Up & Coming
The O-1 standard is tough to meet as O-1 Visas are reserved for those at the top of their field. For entertainers and athletes who may not be able to qualify for an O-1 Visa, the P Visa may be the right fit. Below are answers to FAQ regarding the P Visas.
- What is the difference between P-1, P-2, and P-3?
- P-1 is for:
- Athletes going to the U.S. to compete at an internationally recognized level;
- Professional athletes;
- Athletes or coaches of a U.S. organization who are also members of certain foreign amateur leagues or associations;
- Professional or amateur ice skaters; and
- Entertainers performing with a group that is internationally recognized (generally, the entertainer must have been with the group for at least a year).
- P-2 is for:
- Artists or entertainers who are going to the U.S. to perform under a reciprocal exchange program between U.S. organizations and foreign organizations that provides for the temporary exchange of artists and entertainers.
- P-3 is for:
- Artists or entertainers who are going to the U.S. to perform, teach, or coach under a program that is culturally unique. Culturally unique means a style of artistic expression, methodology, or medium which is unique to a particular country, nation, society, class, ethnicity, religion, tribe, or other group of persons.
- How long can I have a P Visa for?
- For individual P-1 Athletes: initial period of stay can be 5 years and extensions can be granted in 5-year increments.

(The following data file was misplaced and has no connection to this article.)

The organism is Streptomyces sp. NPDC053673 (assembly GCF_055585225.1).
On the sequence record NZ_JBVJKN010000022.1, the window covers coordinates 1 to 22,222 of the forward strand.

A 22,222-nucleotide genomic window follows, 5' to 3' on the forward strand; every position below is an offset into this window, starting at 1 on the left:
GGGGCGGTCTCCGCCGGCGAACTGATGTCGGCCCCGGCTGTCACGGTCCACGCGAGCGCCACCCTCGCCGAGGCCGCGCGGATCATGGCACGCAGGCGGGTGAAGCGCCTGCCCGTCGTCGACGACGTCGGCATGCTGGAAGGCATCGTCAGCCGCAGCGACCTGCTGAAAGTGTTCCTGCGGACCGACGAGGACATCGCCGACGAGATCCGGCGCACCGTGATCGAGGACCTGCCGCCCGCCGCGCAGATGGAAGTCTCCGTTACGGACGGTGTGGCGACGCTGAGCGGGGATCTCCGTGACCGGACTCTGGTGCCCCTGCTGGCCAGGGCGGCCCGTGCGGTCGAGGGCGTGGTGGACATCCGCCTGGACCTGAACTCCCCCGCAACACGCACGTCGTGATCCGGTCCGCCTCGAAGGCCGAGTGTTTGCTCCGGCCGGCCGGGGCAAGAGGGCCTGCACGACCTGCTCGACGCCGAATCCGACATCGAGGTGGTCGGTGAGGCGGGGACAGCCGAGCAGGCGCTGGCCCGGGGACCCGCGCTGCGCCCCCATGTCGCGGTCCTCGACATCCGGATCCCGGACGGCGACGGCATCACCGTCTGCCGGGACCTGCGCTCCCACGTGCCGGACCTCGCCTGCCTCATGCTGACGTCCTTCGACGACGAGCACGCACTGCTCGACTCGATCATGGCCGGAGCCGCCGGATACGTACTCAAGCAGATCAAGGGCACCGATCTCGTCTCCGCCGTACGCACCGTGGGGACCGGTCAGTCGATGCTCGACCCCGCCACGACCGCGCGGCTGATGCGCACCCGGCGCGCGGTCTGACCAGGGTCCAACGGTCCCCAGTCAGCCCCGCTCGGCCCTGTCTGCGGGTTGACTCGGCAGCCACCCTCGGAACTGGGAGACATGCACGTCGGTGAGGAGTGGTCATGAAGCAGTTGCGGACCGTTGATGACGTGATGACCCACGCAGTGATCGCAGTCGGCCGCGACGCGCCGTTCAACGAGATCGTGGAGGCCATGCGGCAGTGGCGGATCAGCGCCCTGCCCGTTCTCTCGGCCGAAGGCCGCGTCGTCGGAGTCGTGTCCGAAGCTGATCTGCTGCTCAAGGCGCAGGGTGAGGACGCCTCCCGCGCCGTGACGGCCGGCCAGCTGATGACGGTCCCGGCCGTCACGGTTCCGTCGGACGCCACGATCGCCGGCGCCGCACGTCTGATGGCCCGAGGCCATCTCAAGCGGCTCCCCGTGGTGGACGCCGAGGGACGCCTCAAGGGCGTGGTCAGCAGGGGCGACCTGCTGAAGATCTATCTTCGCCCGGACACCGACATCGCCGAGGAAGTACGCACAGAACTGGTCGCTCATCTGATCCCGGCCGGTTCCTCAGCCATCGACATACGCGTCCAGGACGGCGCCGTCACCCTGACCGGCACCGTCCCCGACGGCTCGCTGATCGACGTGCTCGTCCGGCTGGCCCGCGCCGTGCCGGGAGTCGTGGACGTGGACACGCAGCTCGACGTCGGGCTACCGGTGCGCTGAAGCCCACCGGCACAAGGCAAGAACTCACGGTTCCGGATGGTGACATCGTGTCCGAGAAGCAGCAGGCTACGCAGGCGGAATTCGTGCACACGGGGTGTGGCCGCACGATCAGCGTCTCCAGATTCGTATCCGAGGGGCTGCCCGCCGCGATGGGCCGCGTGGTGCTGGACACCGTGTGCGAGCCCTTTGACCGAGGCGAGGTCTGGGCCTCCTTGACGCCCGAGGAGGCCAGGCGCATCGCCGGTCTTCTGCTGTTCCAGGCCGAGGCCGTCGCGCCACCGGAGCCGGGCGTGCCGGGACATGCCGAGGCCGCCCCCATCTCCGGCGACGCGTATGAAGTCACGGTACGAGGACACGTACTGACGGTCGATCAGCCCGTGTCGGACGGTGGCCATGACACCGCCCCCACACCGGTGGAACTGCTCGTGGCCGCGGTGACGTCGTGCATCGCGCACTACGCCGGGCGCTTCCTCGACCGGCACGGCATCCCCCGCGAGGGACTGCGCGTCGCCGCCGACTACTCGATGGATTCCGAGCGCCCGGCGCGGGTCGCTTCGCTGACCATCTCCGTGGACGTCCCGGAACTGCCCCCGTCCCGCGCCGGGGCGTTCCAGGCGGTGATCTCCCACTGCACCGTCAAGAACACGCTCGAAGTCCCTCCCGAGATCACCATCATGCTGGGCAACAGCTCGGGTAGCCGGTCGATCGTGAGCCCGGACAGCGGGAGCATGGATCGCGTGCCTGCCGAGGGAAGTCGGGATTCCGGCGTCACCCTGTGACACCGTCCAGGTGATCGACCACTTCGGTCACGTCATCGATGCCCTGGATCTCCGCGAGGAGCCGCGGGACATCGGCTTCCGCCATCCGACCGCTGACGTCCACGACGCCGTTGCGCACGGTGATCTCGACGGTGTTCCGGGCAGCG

- For those who are not individual P-1 Athletes: initial period of stay can be up to one year and there is no statutory limit on total stay.
- What is an “Advisory Opinion”?
- A P Visa application requires an advisory opinion from an appropriate labor organization that confirms the applicant’s skills and that the organization does not object to the application. In some circumstances (ex: there is no appropriate organization) an advisory opinion will not be required.
- Can my spouse and child come with me to the U.S.?
- Yes, spouses and children of P Visa holders can secure P-4 status.
Another option for athletes or entertainers who cannot qualify for an O Visa is the H-2B visa. The H-2B category is used by U.S. companies to employ skilled or unskilled workers in nonagricultural positions. Generally, H-2B visas are granted for a maximum of nine months and family members may accompany the principal applicant in H-4 status. Give Silver Immigration a call today to find out which option is best for you!